Earlier this year, Anthony Bourdain spoke to GQ about the opioid crisis in America and the pharmaceutical industry’s role in exacerbating it, saying the drug companies were “knowingly selling narcotics far and above any reasonable or acceptable level of need.” As addiction numbers and drug overdose incidents rise (the Center for Disease Control says nearly 2 million abused painkillers in 2014), and with the repeal of Obamacare set to decimate resources for those affected by drug addiction, some states are taking it upon themselves and agreeing with Bourdain that the drug companies must be brought to heel.
Joining Mississippi, Ohio has sued five pharmaceutical companies for their role in the state’s painkiller crisis (Ohio has one of the highest overdose rates in the U.S.). The suit, brought by Ohio attorney general Mike DeWine, claims that Purdue Pharma, Johnson & Johnson and its Janssen Pharmaceuticals unit, Teva Pharmaceuticals and its Cephalon unit, Endo Health Solutions, and Allergan violated several state laws and committed Medicaid fraud:
“In 2014 alone, pharmaceutical companies spent $168 million through sales reps peddling prescription opioids to win over doctors with smooth pitches and glossy brochures that downplayed the risks” of the medicines,” DeWine said at a press conference Wednesday. Last year, he said, 2.3 million people in Ohio, or about a fifth of the state’s population, were prescribed opioids.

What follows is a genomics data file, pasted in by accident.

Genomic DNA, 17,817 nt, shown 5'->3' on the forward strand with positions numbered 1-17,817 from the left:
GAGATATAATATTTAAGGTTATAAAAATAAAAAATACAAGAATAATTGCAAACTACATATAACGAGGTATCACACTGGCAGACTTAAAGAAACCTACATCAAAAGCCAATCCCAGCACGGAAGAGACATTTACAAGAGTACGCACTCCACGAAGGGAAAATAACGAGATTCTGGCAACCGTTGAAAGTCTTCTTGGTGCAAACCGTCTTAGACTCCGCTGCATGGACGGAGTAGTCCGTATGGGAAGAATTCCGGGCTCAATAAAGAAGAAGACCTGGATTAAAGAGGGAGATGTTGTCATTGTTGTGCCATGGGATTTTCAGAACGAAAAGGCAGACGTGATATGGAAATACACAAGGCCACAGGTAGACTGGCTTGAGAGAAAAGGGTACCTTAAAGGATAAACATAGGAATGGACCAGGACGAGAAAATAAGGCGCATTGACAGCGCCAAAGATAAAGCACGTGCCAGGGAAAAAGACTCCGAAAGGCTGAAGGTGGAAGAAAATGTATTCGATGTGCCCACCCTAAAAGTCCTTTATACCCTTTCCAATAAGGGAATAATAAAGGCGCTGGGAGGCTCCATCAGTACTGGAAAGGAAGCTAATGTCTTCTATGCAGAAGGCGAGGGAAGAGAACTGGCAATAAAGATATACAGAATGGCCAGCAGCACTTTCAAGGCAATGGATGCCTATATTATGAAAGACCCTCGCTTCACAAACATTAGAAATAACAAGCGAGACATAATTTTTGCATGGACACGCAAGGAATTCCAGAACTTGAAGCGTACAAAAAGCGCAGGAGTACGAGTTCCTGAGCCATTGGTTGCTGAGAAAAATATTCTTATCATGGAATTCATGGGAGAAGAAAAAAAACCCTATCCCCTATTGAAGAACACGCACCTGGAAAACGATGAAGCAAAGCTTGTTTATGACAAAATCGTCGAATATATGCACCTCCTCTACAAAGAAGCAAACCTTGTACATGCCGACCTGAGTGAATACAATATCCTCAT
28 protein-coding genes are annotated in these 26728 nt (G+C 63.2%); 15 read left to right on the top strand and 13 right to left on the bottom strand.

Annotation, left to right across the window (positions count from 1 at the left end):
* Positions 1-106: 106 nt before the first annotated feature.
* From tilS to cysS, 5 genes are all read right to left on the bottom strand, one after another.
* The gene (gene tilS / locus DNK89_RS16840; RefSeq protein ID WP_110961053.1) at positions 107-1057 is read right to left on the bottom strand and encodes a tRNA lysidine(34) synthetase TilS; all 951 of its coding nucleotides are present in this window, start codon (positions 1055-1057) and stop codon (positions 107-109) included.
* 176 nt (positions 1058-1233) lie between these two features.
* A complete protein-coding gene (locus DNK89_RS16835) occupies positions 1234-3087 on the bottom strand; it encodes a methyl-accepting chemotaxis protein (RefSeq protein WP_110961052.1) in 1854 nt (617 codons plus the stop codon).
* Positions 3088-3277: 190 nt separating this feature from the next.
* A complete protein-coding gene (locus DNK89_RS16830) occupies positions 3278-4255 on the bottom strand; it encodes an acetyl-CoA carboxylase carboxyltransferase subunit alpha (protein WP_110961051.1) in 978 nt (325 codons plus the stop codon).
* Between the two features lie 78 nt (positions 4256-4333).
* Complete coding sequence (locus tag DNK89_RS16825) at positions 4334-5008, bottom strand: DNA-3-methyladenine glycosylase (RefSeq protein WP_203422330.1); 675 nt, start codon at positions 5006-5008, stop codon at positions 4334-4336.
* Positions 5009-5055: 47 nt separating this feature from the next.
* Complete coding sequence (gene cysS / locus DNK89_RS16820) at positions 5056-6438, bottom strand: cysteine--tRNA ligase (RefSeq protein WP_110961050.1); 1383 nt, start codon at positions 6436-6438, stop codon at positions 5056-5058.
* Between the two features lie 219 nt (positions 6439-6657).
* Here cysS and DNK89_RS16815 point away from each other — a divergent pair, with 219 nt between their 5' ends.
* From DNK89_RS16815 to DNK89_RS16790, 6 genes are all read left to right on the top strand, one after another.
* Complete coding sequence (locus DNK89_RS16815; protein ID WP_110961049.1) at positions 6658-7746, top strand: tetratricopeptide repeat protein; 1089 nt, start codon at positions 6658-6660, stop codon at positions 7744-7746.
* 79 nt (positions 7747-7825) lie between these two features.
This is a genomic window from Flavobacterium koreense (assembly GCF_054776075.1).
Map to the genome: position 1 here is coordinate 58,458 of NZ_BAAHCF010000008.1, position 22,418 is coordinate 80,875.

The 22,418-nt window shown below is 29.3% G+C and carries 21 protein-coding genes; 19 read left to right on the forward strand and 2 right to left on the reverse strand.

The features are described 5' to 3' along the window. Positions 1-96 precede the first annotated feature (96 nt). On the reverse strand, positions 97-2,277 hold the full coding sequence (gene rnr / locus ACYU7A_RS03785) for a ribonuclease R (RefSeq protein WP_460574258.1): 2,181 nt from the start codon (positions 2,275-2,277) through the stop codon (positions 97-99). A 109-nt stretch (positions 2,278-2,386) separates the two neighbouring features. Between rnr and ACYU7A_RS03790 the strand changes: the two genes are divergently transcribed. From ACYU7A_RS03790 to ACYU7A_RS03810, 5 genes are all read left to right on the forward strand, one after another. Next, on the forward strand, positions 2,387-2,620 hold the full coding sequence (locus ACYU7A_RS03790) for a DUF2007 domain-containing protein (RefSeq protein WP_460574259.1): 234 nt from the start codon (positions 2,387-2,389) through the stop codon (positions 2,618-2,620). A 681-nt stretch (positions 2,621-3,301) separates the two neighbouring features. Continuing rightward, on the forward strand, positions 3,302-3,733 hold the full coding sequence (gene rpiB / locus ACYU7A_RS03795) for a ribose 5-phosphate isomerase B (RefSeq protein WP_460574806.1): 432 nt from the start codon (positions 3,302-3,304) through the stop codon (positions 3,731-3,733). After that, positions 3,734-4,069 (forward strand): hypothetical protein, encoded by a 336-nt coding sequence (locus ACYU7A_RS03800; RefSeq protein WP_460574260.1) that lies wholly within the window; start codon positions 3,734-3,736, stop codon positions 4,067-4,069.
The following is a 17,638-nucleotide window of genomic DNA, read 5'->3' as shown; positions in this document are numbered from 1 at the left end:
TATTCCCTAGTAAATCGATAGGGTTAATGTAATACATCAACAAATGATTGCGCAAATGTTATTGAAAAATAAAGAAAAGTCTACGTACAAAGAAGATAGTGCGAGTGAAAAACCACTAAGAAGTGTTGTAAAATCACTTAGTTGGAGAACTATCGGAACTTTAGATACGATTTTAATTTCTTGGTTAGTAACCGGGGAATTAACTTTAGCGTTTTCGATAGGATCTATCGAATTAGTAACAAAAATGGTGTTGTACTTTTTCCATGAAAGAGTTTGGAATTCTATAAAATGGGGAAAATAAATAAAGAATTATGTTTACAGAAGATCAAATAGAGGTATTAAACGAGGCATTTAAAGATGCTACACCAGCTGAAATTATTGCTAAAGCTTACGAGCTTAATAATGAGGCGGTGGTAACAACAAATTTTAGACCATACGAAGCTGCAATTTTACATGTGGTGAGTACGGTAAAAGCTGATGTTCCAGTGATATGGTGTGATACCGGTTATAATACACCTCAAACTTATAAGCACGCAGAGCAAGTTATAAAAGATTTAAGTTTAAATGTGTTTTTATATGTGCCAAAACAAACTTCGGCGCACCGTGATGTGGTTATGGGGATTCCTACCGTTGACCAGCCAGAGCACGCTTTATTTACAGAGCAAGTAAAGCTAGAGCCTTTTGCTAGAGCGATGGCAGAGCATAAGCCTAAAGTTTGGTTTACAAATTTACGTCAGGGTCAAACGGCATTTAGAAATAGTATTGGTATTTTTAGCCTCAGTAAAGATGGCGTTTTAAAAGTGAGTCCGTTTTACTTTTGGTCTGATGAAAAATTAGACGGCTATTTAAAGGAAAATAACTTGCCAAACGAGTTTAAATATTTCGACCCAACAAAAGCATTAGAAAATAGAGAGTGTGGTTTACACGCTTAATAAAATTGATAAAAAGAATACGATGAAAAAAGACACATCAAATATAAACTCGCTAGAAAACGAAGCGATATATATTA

In a statement, Purdue Pharma, the makers of Oxycontin, said the company was working to combat the opioid crisis through monitoring programs (so people are not over-prescribed) as well as increasing access to Naloxone, a drug that can save people who have overdosed. Johnson & Johnson called the allegations “both legally and factually unfounded.”
One of the aspects of DeWine’s suit calls for the drug companies to end their practices of “deception and misrepresentation in marketing.”
DeWine’s suit is arguably the largest one yet brought against opioid manufacturers. Several counties, cities, and towns both inside and outside of the Rust Belt have brought lawsuits since the start of the year.
“I don’t want to look back 10 years from now and say we should have had the guts to file. … It’s something we have to do,” DeWine said.